R7 may have been an R&D thing where they introduced various resistances to simulate different conditions the product may experience. Once all unknowns have been accounted for then the decision is made whether to include or exclude R7 in your case.

No, you should probably not put a resistor in its place. It's unlikely going to make any difference OR it may cause the complete failure of the board. If you got it without R7 then it's probably by design. No sense in redesigning the board, revising the schematic and updating the BOM (Bill Of Material) just to exclude one resistor.
 

Thread Starter

xtal_01

Joined May 1, 2016
169
Many manufacturers will design a board with their "Premium Grade" possibility then only populate the board to "Economy Grade". Meaning there can be a lot of components not installed. I recall ONE board that had options for seven amplifier circuits but most commonly only one or two amp circuits were built. It's cheaper to have a single board designed that can do many different levels of functioning than it is to have seven different designed boards, one for each scenario. I've also seen boards built with through-hole resistors that will deliberately eventually cut one leg of one resistor. I've seen this most often in boards that display information either in American standards such as miles, pounds, etc. or European displaying in metric standards. It's not until the board or product is destined for service in a given area which decides which component will be clipped (one leg) from the circuit. Clipping only one lead means a user can reprogram the device by solder bridging that clipped component and then clip the other, thus changing from one standard to another. Still others may rely on that resistor to mean one standard and removing that from the circuit sets it up for the other.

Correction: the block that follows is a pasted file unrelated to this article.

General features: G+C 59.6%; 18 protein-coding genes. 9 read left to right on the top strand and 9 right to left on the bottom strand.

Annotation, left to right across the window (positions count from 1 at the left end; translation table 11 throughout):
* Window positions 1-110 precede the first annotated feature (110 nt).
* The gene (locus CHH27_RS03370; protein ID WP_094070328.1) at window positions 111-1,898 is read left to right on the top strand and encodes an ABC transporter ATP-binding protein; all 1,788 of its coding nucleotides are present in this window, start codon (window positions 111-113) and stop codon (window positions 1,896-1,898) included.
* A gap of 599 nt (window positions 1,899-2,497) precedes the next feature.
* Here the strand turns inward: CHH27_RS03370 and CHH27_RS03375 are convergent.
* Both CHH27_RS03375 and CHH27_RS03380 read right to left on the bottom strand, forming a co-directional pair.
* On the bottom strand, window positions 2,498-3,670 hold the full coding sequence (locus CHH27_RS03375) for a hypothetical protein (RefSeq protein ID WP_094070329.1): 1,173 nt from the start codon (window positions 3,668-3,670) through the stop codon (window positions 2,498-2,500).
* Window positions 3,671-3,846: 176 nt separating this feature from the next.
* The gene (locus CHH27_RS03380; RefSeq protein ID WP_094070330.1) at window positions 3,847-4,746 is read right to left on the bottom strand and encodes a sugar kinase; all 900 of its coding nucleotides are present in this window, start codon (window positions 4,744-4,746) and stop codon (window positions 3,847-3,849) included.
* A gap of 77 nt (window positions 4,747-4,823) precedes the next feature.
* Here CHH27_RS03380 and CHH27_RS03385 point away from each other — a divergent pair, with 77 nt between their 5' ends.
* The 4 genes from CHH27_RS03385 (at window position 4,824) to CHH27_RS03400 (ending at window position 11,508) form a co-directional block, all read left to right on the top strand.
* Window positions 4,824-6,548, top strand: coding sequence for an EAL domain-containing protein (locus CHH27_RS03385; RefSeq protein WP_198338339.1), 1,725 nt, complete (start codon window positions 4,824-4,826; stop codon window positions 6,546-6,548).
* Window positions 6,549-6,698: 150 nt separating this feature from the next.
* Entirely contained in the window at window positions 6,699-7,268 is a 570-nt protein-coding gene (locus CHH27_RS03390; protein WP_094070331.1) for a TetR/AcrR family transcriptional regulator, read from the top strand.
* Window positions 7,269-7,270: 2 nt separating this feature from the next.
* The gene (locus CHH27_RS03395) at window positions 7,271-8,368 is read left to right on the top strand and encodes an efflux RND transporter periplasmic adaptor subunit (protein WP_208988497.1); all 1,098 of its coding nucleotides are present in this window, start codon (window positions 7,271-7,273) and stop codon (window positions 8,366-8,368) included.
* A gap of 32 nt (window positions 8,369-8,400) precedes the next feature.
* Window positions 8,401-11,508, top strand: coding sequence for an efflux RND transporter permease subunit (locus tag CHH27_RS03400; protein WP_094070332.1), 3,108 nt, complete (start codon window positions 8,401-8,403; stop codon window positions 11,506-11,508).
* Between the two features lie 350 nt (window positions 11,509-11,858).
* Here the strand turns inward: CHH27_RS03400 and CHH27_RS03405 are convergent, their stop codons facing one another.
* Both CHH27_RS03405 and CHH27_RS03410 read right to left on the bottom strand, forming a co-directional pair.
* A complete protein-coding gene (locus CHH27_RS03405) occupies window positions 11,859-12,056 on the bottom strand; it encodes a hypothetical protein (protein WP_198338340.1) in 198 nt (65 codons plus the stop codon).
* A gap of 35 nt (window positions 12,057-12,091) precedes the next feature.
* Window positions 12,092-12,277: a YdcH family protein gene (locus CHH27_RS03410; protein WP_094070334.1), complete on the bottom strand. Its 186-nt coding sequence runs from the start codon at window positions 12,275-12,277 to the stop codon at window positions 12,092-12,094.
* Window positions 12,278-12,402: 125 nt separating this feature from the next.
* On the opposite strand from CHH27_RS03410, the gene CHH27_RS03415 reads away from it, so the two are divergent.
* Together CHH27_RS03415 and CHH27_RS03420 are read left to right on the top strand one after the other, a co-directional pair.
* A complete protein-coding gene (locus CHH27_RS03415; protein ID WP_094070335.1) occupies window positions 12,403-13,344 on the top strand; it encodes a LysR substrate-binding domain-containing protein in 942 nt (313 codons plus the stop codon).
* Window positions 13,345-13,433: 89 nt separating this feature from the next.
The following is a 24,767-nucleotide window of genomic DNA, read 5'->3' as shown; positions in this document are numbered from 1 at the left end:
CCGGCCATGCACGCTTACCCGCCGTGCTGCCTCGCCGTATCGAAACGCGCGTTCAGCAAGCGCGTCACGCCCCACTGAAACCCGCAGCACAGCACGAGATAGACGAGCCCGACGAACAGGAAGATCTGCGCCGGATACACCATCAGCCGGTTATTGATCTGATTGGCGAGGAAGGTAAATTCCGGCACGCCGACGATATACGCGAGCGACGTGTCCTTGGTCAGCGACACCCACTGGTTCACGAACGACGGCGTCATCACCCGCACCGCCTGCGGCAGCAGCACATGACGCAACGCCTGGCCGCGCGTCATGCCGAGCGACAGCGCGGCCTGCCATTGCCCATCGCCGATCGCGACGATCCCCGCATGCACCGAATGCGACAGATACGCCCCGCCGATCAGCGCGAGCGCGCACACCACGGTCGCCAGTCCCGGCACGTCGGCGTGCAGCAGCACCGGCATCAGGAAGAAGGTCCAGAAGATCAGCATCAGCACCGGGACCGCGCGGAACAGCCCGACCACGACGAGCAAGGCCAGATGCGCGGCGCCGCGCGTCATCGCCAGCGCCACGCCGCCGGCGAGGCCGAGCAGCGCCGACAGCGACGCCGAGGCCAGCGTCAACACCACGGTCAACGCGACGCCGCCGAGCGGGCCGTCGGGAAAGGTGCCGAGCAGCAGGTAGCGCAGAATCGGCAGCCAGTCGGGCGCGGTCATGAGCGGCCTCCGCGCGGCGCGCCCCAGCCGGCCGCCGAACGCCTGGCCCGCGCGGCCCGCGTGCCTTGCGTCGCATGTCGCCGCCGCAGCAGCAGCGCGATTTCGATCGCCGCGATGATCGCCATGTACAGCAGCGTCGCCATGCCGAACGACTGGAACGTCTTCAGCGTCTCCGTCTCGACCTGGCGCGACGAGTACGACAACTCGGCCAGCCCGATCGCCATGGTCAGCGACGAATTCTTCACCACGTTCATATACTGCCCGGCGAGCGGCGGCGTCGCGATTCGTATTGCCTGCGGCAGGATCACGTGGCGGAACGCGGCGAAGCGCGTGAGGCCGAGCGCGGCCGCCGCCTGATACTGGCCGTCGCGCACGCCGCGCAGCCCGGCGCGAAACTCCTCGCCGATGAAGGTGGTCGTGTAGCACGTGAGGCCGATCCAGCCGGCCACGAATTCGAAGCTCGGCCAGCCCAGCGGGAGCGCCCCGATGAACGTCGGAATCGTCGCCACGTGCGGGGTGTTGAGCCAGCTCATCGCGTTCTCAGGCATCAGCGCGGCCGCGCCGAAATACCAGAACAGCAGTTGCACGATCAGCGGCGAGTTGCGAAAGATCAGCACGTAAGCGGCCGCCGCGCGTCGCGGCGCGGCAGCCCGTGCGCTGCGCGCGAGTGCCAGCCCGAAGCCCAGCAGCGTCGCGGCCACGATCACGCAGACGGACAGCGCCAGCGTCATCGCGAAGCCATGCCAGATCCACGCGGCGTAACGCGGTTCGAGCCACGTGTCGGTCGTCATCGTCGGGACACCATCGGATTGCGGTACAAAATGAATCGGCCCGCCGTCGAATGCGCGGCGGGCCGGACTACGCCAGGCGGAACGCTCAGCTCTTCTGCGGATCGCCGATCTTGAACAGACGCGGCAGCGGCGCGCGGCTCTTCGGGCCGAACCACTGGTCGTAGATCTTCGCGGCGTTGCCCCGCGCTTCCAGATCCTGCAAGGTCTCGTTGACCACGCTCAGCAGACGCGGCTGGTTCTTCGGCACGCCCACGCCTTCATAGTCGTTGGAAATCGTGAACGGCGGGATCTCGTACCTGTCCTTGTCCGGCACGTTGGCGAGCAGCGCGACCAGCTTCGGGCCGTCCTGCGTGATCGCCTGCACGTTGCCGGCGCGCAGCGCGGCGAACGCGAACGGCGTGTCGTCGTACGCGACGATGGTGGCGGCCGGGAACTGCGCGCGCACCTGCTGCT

R7 may have been an R&D thing where they introduced various resistances to simulate different conditions the product may experience. Once all unknowns have been accounted for then the decision is made whether to include or exclude R7 in your case.